Stick with Prelutsky and Silverstein.


A collection of poems to start the school year off with a laugh.

These 15 poems don’t explore new territory, focusing on the usual suspects: homework, chewing gum, school supplies, teachers, class pets on the loose, boogers and cafeteria food, among others. While some rollick along, many suffer from scansion and meter issues. For instance, in “Better Than Baseball,” a young boy extols recess activities: “Yet none are nearly as cool for you / As lying in wet grass / Putting bugs and worms in your pockets / And bringing them back to class.” The worst issue with this collection, however, especially for beginning readers, is the dearth of punctuation. In the entire book, there are 13 end marks, not one of them a period, and just three commas. This makes them difficult to read, particularly aloud: “You’re going out of your mind / You’re terribly distressed / Then you walk in front of a mirror / You’ve forgotten to get dressed.” Woodruff’s watercolor-and–colored-pencil illustrations are a nice mix of spot, single- and double-page spreads. While they are amusing and certainly play up the gross-out and surprise factors, they also often give away the punch lines of the poems.

Stick with Prelutsky and Silverstein. (Picture book/poetry. 6-8)

Pub Date: June 24, 2014

ISBN: 978-0-545-47981-3

Page Count: 32

Publisher: Orchard/Scholastic

Review Posted Online: May 19, 2014

Kirkus Reviews Issue: June 1, 2014

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An uplifting poetic journey through the beginning of the Book of Genesis.


Sung brings the Creation story to life in a heartfelt work of narrative poetry for children.

The author writes that he “believes everyone should have the opportunity to hear about the bible, especially at a young age.” To that end, this book guides its audience through the first seven days of the world, according to the Book of Genesis. It straightforwardly recounts the familiar story of God’s formation of heaven and Earth from the darkness, and the division of night from day. It then explores God’s separation of heaven and Earth and land and sea on the second and third days, respectively. On the fourth day, he creates the sun, moon, and stars to illuminate the skies, and on the fifth day, he populates the skies and seas with creatures of his design. The sixth day brings forth land-based animals as well as man and woman, to whom God entrusts dominion and stewardship of Creation. On the final day, God deems his work complete, deeming the Sabbath holy and resting. The text is accompanied by page after page of colorful, exuberant crayon illustrations, reminiscent of children’s art. Sung uses poetry to provide a simple and inspiring retelling of the story of Creation. While adhering closely to biblical text, he blends a variety of rhyme schemes as well as free verse elements in a manner that will engage early readers. Clever verses, such as the slant rhyme “The word becomes tangible / God makes all sorts of wild animals,” use familiar language that most youngsters will be able to understand. The book draws upon biblical verses from the English Standard Version, King James Version, New International Version, and other editions, making it accessible for many Christian denominations, and interweaves these references seamlessly, emphasizing the continuity in the Gospel narratives. Overall, Sung offers an entertaining work that will ignite young imaginations while providing a solid introduction to one of the Bible’s most famous stories.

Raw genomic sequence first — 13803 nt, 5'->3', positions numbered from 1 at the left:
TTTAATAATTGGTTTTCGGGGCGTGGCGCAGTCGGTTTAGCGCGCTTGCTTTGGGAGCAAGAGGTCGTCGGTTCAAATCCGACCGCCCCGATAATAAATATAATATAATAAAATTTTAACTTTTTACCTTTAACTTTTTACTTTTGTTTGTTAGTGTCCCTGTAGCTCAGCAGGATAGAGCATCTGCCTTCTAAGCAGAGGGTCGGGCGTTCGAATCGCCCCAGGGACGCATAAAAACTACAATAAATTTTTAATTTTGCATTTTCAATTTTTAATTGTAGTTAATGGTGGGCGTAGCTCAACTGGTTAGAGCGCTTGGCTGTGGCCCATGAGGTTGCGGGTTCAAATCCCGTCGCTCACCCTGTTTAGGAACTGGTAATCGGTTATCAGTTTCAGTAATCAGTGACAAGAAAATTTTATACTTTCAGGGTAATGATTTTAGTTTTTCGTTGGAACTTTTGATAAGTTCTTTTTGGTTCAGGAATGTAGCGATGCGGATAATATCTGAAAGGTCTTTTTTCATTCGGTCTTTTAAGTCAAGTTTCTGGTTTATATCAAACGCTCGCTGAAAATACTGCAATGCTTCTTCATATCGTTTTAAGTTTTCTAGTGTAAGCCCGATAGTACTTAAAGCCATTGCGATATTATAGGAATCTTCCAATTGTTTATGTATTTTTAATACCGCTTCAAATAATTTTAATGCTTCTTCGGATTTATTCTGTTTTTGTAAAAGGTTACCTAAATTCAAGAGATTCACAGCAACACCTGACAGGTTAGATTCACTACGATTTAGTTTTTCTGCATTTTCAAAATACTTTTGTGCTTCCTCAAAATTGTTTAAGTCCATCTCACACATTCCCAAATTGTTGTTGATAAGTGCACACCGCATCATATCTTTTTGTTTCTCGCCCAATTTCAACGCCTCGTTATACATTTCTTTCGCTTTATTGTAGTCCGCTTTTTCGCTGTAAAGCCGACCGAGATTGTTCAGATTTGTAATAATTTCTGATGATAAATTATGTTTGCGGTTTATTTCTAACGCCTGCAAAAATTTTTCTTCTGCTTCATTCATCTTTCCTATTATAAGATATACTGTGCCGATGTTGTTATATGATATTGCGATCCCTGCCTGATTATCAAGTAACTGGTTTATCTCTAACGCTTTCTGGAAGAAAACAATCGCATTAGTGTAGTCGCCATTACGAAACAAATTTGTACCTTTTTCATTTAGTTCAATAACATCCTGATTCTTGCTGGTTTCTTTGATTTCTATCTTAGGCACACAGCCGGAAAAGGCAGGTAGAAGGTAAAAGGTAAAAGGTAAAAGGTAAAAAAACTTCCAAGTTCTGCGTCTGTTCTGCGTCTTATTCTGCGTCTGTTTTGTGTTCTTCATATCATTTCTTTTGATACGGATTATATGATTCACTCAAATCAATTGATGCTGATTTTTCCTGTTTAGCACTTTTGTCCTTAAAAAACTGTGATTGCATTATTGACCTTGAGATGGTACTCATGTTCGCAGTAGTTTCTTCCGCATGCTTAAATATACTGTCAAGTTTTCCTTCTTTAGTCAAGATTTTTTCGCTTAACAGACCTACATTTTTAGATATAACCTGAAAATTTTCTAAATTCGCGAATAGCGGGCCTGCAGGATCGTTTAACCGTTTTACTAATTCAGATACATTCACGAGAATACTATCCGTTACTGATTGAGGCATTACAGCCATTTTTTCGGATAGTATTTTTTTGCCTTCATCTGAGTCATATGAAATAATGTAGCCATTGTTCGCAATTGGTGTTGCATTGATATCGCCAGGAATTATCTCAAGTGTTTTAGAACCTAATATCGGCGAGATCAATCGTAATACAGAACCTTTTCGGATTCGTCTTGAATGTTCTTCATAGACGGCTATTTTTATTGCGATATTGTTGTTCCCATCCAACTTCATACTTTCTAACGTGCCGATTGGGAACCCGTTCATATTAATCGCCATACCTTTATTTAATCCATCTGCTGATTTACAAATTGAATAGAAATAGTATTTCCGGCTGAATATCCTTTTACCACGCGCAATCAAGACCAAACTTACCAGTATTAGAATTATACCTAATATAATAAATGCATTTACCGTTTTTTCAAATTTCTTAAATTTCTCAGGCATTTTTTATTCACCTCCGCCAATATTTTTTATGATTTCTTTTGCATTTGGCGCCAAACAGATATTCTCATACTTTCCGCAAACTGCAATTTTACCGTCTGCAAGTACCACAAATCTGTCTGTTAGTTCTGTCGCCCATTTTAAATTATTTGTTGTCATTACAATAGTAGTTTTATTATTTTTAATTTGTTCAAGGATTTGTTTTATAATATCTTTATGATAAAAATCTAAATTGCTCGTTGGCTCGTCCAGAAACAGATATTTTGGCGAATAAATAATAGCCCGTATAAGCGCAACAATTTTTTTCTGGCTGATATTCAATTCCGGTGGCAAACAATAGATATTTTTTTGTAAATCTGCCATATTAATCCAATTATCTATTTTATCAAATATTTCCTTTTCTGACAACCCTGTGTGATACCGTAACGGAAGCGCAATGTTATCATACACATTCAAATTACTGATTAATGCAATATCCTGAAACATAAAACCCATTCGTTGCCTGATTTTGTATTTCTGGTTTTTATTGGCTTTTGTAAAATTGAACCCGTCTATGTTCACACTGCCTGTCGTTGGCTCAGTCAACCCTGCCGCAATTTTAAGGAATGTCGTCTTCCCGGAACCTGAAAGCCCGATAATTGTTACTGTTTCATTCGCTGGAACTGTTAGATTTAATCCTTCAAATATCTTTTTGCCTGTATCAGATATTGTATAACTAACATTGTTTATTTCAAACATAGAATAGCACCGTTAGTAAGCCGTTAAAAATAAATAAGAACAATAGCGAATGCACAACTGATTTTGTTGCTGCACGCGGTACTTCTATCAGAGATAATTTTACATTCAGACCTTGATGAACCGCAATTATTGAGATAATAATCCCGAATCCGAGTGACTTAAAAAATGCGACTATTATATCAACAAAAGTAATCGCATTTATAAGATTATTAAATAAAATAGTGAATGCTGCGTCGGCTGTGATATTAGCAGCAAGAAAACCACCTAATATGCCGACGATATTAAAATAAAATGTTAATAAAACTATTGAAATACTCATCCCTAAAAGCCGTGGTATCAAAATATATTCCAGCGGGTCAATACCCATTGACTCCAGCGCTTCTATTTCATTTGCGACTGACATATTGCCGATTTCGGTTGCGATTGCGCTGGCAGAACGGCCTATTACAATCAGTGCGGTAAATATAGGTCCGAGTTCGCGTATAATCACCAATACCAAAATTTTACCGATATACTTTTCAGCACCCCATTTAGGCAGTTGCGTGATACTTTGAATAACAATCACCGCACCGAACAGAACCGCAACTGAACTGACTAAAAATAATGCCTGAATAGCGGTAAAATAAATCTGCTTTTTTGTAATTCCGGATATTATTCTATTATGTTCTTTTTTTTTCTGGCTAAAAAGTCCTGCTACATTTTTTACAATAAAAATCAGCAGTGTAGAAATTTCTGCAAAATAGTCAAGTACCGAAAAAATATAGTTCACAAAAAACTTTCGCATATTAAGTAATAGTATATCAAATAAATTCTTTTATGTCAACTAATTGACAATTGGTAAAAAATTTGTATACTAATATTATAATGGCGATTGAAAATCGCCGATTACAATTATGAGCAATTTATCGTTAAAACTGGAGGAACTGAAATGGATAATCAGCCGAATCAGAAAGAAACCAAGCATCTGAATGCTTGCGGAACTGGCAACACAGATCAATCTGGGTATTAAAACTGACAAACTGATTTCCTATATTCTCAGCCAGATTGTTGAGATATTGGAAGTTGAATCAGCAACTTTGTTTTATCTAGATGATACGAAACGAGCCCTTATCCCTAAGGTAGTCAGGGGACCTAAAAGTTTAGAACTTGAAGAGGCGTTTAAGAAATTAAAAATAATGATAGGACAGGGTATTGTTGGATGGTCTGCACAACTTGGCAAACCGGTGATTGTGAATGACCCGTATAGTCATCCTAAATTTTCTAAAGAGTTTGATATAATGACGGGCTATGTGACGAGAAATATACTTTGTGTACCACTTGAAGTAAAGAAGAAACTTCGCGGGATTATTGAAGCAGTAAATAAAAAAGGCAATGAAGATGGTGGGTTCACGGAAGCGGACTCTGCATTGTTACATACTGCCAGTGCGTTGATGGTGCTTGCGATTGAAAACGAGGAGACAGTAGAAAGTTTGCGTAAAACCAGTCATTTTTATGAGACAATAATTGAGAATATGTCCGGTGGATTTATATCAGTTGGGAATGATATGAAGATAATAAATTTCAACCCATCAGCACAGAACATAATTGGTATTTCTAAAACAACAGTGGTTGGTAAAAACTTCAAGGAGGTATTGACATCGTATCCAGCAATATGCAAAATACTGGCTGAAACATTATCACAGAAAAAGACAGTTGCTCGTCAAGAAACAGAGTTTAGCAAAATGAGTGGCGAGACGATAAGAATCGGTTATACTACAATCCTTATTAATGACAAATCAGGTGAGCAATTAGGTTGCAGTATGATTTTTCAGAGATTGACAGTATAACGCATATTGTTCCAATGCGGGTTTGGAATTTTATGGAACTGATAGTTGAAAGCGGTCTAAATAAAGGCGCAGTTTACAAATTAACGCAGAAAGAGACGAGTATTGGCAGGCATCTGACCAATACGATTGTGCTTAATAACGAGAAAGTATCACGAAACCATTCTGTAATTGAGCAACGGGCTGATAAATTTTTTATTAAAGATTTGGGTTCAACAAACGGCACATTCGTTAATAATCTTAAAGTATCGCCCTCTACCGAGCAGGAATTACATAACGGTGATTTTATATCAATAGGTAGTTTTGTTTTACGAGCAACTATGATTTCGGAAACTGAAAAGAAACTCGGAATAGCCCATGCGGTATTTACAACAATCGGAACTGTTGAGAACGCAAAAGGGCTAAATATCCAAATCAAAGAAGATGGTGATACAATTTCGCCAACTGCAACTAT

An uplifting poetic journey through the beginning of the Book of Genesis.

Pub Date: Oct. 27, 2020

ISBN: 978-1-973690-39-9

Page Count: 34

Publisher: Westbow Press

Review Posted Online: April 22, 2021

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The poems are, at best, lesser lights in the poetic firmament, but the pictures provide enough boost to get them off the...


Goofy cartoons featuring wildly baroque spacecraft and many-limbed aliens illustrate 26 poems, nearly all new and out of—or at least off—this world.

J. Patrick Lewis explains how long it would take to drive to the moon in “your average car”; Eric Finney firmly misdirects a Mars-bound UFO toward Venus; editor Foster himself writes from the Space Hotel that “Space-worms are delicious / And the chef says they are quite nutritious”; and Liz Brownlee introduces hapless alien tourist “Flurp Blurp”: “I broke 3 legs on Mars whilst skiing, / 3 more on Saturn’s rings sightseeing!” They and other poets tally otherworldly food, monsters, sports, and visitors. Lewis is the best-known of the 17 contributors, but regardless of their creators’ recognizability, the verses (most of which are rhymed) roll along merrily, and Paul cranks up the silliness with page-filling views of garishly colored planets, tentacle-waving, googly-eyed extraterrestrials, and spaceships sporting many extravagant pipes and rivets. A closing handful of short foolishness (including Julie Holder’s verse knock-knock joke, with “A human being what?” as its punch line) makes for a particularly enjoyable send-off.

The poems are, at best, lesser lights in the poetic firmament, but the pictures provide enough boost to get them off the ground. (Picture book/poetry. 6-8)

Pub Date: Feb. 15, 2017

ISBN: 978-1-84780-486-0

Page Count: 32

Publisher: Frances Lincoln

Review Posted Online: Dec. 21, 2016

Kirkus Reviews Issue: Jan. 15, 2017

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